Cooling College Station City Leaders Consider Five-Year Urban Heat Mitigation Plan

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COLLEGE STATION, Texas (KBTX) – The City of College Station continues its efforts to decrease and mitigate the impacts of heat islands throughout the city.

College Station staff made a presentation to city leaders at Thursday night’s council meeting.

The Cooling College Station plan is a five-year comprehensive plan to combat urban heat by planting 4,787 trees in underplanted parks, green space pathways, rights-of-way and medians, and residential neighborhoods.

City staff say trees strategically planted in places that emit or generate heat, such as roads and sidewalks, can mitigate and curb the effects of urban heat islands.

Heat islands are located in certain pockets of the city that absorb and trap more heat than others. Typically, they are found in the most urbanized areas with high-rise buildings, parking lots, and paved roads. These heat islands can experience average temperatures five to ten degrees higher than in rural areas.

The plan would have an estimated cost of $3,213,850 and could change depending on inflation and the type of trees planted.

High-priority city locations include Edelweiss Park, Sandstone Park, Edelweiss Gartens Park, Anderson Park, Pebble Creek, Tarrow & Wayne Smith Sports Complex, Wolf Pen Creek Park, and Veterans Park and Sports Complex. It is estimated that 1,289 trees should be planted in these locations.

2,806 trees are planned to be planted near rights-of-way and other City properties.

Other areas being considered are College Station Cemetery, Aggie’s Field of Honor and Memorial Cemetery, as well as several other parks.

City leaders would also like to see 2,500 trees planted in residential areas.

A five-year program would break down to an average of 958 trees planted per year at an estimated cost of $643,172 per year. It’s a cost that City Council unanimously agreed was worth it.

“It looks like from every angle this is a good investment, and our mission is to protect the health, safety and well-being of our residents,” said College Station Councilman John Crompton. Place 2. “It’s a huge investment, I think, and the key to that is that you aim big or go home. There’s no point in planting a hundred trees from my point of view. You have to do it big.

The Texas A&M Forest Service also agrees with the proposal and has pledged to partner with the city in its efforts. The Texas A&M Forest Service is offering to pay $15,000 a year for two years to buy and plant trees to help combat urban heat islands. The Forest Service also donated 250 Texas Tested, Texas Tough seedlings for annual residential tree distribution events.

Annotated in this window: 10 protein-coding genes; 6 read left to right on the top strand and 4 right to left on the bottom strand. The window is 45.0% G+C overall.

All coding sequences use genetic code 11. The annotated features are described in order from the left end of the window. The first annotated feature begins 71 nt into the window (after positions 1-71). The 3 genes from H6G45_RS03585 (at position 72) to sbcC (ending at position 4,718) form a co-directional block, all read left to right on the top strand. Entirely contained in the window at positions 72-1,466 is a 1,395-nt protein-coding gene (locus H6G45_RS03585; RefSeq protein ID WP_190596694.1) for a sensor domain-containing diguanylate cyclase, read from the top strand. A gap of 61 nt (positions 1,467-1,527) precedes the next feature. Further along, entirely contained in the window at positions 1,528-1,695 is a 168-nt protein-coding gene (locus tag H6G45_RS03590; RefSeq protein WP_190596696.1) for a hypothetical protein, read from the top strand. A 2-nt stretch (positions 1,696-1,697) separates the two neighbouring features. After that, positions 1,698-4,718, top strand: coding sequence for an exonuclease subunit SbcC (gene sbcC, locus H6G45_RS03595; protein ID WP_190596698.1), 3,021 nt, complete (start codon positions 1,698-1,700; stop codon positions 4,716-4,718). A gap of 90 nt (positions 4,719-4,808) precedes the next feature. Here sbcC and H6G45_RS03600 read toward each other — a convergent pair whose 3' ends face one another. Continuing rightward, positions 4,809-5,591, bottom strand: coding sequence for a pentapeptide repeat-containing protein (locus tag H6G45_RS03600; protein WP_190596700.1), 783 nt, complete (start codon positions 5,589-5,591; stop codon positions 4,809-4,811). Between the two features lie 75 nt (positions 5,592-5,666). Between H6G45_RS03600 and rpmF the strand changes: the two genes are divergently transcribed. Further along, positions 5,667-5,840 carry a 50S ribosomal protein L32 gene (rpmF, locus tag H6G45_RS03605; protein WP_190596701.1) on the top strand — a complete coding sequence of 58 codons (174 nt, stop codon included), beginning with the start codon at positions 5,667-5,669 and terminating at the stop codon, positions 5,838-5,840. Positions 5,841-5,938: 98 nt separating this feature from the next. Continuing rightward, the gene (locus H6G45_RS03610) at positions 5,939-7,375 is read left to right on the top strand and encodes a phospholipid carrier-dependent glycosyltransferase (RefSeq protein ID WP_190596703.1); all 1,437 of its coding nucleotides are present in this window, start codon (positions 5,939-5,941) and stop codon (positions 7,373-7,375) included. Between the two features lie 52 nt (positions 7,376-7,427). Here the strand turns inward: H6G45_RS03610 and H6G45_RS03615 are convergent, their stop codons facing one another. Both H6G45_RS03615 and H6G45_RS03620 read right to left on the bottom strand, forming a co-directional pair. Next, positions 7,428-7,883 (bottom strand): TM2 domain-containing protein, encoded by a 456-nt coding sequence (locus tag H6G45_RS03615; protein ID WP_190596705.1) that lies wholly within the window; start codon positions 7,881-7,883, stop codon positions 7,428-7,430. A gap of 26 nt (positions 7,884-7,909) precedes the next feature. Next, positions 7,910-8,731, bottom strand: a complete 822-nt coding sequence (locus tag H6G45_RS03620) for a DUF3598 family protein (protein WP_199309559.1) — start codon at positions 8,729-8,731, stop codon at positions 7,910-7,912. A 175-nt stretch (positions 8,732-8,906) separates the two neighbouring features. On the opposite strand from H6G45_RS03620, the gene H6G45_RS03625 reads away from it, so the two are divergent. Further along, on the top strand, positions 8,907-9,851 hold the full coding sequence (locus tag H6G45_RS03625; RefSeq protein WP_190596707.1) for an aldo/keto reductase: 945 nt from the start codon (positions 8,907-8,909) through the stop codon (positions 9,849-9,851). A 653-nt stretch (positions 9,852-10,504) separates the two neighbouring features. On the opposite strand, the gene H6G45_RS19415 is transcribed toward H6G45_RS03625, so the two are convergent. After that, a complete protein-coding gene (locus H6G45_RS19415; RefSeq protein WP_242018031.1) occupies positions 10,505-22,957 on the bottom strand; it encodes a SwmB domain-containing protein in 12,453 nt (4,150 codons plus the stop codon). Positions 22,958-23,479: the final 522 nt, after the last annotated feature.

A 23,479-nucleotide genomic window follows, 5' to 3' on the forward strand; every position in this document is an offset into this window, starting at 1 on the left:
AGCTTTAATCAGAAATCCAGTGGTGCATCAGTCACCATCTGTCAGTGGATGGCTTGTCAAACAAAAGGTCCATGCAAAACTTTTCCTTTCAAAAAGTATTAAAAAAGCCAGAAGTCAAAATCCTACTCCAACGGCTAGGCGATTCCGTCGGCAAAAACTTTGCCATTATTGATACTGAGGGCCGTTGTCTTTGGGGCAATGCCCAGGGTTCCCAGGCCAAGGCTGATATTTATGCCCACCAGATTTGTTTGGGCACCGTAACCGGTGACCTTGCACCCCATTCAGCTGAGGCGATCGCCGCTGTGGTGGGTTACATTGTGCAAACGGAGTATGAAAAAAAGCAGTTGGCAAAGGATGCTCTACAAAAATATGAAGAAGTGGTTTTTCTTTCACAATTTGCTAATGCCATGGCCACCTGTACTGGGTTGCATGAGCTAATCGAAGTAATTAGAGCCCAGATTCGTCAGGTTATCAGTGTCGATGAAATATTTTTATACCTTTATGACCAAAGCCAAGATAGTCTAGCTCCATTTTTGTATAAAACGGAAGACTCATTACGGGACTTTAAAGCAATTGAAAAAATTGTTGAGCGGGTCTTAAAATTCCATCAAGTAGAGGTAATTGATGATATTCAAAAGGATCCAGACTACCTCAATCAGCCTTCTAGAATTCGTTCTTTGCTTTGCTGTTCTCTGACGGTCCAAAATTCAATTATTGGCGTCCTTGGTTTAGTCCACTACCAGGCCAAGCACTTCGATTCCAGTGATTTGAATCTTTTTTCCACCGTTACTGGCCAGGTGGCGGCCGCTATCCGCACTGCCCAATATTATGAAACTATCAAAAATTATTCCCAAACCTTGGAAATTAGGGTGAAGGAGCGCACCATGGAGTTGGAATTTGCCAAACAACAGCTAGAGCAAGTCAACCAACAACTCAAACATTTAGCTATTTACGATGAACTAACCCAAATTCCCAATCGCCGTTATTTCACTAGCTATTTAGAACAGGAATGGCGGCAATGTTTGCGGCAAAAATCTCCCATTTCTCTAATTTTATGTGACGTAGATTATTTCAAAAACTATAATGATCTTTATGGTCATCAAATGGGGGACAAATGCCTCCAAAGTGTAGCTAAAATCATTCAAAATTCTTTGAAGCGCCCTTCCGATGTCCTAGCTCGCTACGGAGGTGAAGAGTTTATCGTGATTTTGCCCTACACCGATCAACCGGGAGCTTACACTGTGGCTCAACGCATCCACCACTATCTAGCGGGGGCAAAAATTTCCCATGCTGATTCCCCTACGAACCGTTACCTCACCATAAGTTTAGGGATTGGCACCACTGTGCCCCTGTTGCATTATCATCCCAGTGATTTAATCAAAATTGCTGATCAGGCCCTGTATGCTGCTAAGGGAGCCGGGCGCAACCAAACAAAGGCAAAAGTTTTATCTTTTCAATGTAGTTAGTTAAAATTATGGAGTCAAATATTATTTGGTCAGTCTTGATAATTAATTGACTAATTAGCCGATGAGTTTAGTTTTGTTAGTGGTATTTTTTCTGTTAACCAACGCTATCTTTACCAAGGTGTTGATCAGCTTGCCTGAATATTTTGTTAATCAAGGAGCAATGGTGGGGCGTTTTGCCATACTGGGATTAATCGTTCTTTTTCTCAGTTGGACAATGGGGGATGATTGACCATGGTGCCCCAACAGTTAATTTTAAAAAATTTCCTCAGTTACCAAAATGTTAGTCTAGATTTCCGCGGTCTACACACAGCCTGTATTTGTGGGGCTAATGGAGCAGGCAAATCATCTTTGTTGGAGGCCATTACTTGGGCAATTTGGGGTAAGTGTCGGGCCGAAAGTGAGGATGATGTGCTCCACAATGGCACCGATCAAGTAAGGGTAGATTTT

Mac Martin, coordinator of the Texas A&M Forest Service Urban and Community Forestry Program Partnership, says the “Cooling College Station” initiative could have a big impact on the way of life for those who work, live and visit College Station.

“Shade from trees can provide temperature differences between 20 and 45 degrees,” Martin said. “It’s things like asphalt temperatures that really absorb heat, those kinds of surfaces. Shaded areas provide tons and tons of relief.

Martin says that’s not the only benefit trees provide.

“They have natural cooling processes both through evaporation and transpiration and it’s sort of the process of these roots taking up groundwater and then releasing those vapors through the leaves and having natural cooling processes which also give cooling temperatures in the communities,” Martin said.

Urban heat island effect graph(KBTX)

College Station residents like Erica Derouen say more shade and trees would be great, especially during family time at Sandstone Park.

“I think the more trees the better,” Derouen said. “When we bring the little ones here to play, it’s easier for them to stay cool and allows them to be more active outside instead of having to stay inside all day on hot days like this one.”

City leaders are still considering how to budget for and implement the program. College Station City Council is expected to receive an updated presentation from Director of Planning and Development Services Michael Ostrowski in the coming weeks.


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